If you have suffered financial losses as a result of your broker’s or brokerage firm’s misconduct, contact the Hanley Law to discuss your legal options. The Hanley Law is dedicated to helping investors who have been victims of securities fraud. If you have been a victim of securities fraud, you may be entitled to recover your financial losses. Contact the Hanley Law toll free at (239) 649-0050 for a complimentary initial consultation.

North Carolina Broker Charles Caleb Fackrell Formerly of LPL Financial Barred by FINRA

The Hanley Law (239) 649-0050 recently discovered that according to FINRA’s Disciplinary and Other FINRA Actions publication, Charles Caleb Fackrell (CRD #5369665) allegedly converted customer funds and sold private securities offerings away from his brokerage firm, without the firm’s approval. FINRA further alleged that Fackrell failed to cooperate with FINRA’s investigation by not providing requested documents and information. (See FINRA AWC No. 20140437052).

According to FINRA’s Broker Check, Fackrell has been permanently barred by FINRA from acting as a broker or otherwise associating with firms that sell securities to the public.

Charles Caleb Fackrell was registered in the securities industry for six (6) years with the following member firm(s):

LPL FINANCIAL, LLC
CRD #6413
YADKINVILLE, NC
06/2010 – 12/2014

WELLS FARGO ADVISORS, LLC
CRD #19616
HIGH POINT, NC
12/2009 – 06/2010

SUNTRUST INVESTMENT SERVICES, INC.
CRD #17499
YADKINVILLE, NC
07/2008 – 12/2008

MORGAN STANLEY & CO., INC.
CRD #8209
WINSTON-SALEM, NC
08/2007 – 02/2008

If you have suffered losses as a result of your broker’s or brokerage firm’s misconduct, contact the Hanley Law to discuss your legal options. The Hanley Law is dedicated to helping investors who have been victims of securities fraud. If you have been a victim of securities fraud, you may be entitled to recover your financial losses. Contact the Hanley Law toll free at (239) 649-0050 for a complimentary initial consultation.

5 Most Common Types of Fraud Identified by FINRA

The Financial Industry Regulatory Authority (FINRA) issued a new Investor Alert called Avoiding Investment Scams which described common types of fraud. Below are the 5 most common types of fraud identified by FINRA:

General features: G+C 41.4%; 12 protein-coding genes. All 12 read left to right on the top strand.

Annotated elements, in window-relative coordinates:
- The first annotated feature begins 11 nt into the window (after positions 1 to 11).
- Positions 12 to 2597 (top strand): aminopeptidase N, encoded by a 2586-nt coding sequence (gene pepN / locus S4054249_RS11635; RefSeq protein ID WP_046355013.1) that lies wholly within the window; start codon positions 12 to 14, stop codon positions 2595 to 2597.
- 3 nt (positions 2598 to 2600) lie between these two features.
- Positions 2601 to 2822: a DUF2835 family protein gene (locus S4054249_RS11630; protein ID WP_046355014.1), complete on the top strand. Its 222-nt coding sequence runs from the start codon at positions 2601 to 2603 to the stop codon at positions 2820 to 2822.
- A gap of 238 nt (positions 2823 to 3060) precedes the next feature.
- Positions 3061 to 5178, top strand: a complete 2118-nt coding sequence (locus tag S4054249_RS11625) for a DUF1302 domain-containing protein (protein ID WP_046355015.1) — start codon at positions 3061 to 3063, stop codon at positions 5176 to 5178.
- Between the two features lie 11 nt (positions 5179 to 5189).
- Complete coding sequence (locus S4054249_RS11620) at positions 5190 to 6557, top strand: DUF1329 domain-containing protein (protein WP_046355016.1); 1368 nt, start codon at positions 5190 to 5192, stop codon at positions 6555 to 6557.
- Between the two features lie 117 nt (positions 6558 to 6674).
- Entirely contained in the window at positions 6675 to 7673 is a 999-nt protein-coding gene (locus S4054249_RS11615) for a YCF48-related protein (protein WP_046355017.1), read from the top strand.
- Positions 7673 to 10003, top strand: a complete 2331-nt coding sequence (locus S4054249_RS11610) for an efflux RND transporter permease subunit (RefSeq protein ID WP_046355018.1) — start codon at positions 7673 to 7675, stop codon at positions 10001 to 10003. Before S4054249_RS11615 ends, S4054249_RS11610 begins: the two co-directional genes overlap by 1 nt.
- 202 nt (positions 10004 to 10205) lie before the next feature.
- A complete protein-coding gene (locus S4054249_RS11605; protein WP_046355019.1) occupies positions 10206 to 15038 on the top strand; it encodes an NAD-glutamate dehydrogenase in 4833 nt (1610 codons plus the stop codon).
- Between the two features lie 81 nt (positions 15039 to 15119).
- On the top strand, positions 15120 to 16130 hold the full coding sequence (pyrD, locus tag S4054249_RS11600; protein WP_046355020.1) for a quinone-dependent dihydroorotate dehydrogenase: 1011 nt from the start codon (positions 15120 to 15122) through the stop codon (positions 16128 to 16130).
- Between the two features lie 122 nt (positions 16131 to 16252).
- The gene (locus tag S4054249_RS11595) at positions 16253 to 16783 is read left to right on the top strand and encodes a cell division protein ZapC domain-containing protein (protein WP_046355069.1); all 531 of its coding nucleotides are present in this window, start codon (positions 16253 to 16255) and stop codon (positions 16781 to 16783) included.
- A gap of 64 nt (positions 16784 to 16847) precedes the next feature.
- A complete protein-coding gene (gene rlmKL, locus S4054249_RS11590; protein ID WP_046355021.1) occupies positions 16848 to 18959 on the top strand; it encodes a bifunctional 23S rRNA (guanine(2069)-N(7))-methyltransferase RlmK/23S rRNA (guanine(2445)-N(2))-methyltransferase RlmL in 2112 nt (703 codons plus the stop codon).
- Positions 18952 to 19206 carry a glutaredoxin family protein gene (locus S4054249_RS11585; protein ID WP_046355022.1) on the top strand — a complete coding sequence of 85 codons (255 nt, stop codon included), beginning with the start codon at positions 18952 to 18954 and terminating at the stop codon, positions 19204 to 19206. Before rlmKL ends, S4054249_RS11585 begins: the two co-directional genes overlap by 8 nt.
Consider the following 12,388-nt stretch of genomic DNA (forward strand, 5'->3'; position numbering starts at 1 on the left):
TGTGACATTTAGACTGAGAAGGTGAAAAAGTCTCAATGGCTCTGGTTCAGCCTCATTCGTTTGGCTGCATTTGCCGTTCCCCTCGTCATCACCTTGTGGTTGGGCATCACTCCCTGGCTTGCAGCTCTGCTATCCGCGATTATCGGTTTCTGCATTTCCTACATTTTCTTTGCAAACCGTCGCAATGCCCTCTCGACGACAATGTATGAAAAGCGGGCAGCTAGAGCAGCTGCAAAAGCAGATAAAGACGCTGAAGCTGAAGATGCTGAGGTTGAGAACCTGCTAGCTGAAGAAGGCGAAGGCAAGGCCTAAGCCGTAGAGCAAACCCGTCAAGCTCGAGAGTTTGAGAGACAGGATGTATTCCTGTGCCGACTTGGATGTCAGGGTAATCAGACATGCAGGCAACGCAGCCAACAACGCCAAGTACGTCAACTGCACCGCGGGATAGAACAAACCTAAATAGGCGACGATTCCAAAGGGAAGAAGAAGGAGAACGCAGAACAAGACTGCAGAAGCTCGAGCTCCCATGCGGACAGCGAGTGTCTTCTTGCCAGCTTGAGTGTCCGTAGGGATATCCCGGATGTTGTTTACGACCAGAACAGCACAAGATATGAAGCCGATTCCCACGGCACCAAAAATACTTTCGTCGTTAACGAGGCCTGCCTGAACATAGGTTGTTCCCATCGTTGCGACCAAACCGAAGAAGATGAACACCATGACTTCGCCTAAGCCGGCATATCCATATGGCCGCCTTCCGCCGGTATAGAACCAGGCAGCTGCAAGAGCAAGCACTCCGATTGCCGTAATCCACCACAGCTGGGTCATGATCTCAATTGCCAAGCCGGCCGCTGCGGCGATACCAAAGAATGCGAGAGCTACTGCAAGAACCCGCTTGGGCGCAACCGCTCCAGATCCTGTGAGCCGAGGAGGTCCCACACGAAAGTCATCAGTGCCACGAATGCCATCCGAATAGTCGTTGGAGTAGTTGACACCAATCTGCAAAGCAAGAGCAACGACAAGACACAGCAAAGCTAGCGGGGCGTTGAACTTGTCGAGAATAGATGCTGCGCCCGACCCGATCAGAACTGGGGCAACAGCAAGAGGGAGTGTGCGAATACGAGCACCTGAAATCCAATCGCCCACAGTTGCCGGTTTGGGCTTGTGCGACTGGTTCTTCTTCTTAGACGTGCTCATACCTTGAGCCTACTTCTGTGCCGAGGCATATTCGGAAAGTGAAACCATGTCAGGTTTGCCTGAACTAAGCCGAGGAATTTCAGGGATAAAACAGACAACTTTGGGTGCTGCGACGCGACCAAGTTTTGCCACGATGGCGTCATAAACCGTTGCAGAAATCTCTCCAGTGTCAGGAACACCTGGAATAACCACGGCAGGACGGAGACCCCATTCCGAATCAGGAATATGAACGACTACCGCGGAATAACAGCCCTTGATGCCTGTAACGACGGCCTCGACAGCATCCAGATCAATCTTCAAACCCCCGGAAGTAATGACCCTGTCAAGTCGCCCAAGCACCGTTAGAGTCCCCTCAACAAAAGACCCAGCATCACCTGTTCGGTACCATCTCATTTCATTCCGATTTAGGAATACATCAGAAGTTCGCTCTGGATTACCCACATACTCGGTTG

1. Pyramid Schemes: Fraudsters claim that they can take a small investment and turn it into large profits in a short amount of time. However, participants make money solely by recruiting new participants and the schemes quickly fall apart when new participants are no longer available. Pyramid schemes may appear to be legitimate multi-level marketing programs.
    2. Ponzi Schemes: Fraudsters recruit new investors and use their funds to pay earlier-stage investors, instead of investing the funds as promised. This type of scam is named after Charles Ponzi, who in the 1920s tricked thousands of investors to place their funds in a price arbitrage scheme involving postage stamps. Ponzi schemes are similar to pyramid schemes with the exception that in ponzi scheme investors do not have to recruit new investors to earn a share of profits. Ponzi Schemes usually collapse when new investors cannot be attracted or when too many investors try to cash out.
    3. Pump-and-Dump: Fraudsters buy shares of a low priced stock from an unknown company and then trump up interest in the stock to increase the stock’s price. Investors are tricked into believing they are getting a good deal and create buying demand at high prices. At this point the fraudsters sell their shares at the high prices and disappear, leaving the unsuspecting investors with worthless stock. Previously, these schemes were conducted by cold callers, facsimiles or online newsletters, but now the most common medium is through spam emails or text messages.
    4. Advance Fee Fraud: The scams starts by an offer placed to buy a worthless stock for a high price, but to facilitate the deal the investor must send a fee for the service. Once the fee is sent, the investor never hears from the fraudster again.
    5. Offshore Scams: These scams include any of the above mentioned scams and may also involve Regulation S. Offshore scams can be difficult for U.S. law enforcement agencies to investigate or rectify.

If you and have suffered investment losses, please contact the Hanley Law to explore your legal options. The Hanley Law is dedicated to helping investors who have been victims of securities fraud. If you have lost money as a result of securities fraud, you may be able to recover your financial losses. Contact us today toll free at (239) 649-0050 for a free initial consultation.

Common Sales Pitches Used in Investment Scams

The Financial Industry Regulatory Authority (FINRA) issued a new Investor Alert called Avoiding Investment Scams which describes common sales pitches used in investment scams.

Investment fraudsters make their living by making sure the investments they pitch sound good and true. Additionally, fraudsters tailor their pitches to the investor by first gaining background information on the investor and using that information to lure them in. FINRA has identified the following five (5) most common sales pitch tactics:

  1. Phantom Riches Tactic: Entice investors with promises of wealth.